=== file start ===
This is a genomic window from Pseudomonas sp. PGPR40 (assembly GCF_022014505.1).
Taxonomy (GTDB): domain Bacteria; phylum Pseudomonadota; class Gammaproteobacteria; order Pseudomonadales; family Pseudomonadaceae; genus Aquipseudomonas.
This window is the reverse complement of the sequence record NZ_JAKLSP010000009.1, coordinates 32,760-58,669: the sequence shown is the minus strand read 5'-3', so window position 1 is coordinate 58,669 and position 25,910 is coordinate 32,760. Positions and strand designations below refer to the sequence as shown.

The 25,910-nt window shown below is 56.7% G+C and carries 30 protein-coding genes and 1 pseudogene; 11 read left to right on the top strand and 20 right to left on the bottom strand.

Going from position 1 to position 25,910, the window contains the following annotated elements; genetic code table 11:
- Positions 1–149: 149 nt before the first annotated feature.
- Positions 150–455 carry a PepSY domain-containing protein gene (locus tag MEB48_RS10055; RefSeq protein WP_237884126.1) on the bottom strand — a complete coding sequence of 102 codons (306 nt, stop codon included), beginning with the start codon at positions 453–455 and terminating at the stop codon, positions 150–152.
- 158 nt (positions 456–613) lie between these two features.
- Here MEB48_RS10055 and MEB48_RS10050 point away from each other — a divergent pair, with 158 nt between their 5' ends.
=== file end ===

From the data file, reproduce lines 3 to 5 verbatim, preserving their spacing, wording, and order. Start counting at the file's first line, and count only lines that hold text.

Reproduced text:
This window is the reverse complement of the sequence record NZ_JAKLSP010000009.1, coordinates 32,760-58,669: the sequence shown is the minus strand read 5'-3', so window position 1 is coordinate 58,669 and position 25,910 is coordinate 32,760. Positions and strand designations below refer to the sequence as shown.

The 25,910-nt window shown below is 56.7% G+C and carries 30 protein-coding genes and 1 pseudogene; 11 read left to right on the top strand and 20 right to left on the bottom strand.

Going from position 1 to position 25,910, the window contains the following annotated elements; genetic code table 11: